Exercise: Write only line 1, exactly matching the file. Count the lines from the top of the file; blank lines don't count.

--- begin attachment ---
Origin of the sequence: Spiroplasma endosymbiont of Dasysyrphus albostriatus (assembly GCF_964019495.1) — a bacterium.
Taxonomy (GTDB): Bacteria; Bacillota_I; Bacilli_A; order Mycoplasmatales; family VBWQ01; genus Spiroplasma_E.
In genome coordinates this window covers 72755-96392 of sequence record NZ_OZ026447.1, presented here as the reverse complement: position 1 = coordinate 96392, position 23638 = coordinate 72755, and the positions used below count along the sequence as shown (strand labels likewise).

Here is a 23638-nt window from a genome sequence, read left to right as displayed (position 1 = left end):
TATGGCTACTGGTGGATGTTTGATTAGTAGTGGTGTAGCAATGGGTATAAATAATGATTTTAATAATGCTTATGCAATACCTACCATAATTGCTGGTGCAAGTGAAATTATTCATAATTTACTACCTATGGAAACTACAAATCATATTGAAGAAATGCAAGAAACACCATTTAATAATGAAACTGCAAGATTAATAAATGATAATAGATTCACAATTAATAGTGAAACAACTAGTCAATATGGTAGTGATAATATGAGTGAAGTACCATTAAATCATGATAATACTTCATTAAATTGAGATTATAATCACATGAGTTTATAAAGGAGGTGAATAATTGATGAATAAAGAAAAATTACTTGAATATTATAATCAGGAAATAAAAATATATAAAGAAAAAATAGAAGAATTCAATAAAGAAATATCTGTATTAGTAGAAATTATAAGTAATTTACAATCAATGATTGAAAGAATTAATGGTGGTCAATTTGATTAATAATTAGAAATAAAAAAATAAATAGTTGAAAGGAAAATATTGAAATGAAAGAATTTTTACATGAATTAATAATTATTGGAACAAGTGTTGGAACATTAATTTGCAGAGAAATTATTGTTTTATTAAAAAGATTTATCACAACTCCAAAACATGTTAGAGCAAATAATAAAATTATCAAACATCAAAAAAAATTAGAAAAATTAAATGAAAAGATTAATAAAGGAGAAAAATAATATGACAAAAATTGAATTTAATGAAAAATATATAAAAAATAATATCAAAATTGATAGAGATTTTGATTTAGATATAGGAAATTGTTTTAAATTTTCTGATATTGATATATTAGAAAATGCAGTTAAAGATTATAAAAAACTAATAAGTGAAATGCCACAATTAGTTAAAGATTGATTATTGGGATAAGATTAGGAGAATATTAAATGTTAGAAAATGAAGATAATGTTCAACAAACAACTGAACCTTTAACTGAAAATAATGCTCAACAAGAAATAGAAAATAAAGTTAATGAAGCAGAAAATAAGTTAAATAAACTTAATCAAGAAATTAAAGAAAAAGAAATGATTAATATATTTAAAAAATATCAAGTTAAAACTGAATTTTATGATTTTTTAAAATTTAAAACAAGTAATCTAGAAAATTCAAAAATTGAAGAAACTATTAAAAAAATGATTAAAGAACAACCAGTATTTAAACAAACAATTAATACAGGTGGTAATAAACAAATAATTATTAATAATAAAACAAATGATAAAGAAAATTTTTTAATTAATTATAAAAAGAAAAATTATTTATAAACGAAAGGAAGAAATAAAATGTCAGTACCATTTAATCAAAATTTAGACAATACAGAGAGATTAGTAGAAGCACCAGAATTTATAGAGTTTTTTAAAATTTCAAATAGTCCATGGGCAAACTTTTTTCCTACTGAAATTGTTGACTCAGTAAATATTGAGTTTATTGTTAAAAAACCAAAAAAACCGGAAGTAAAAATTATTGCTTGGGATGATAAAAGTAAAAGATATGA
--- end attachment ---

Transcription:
Origin of the sequence: Spiroplasma endosymbiont of Dasysyrphus albostriatus (assembly GCF_964019495.1) — a bacterium.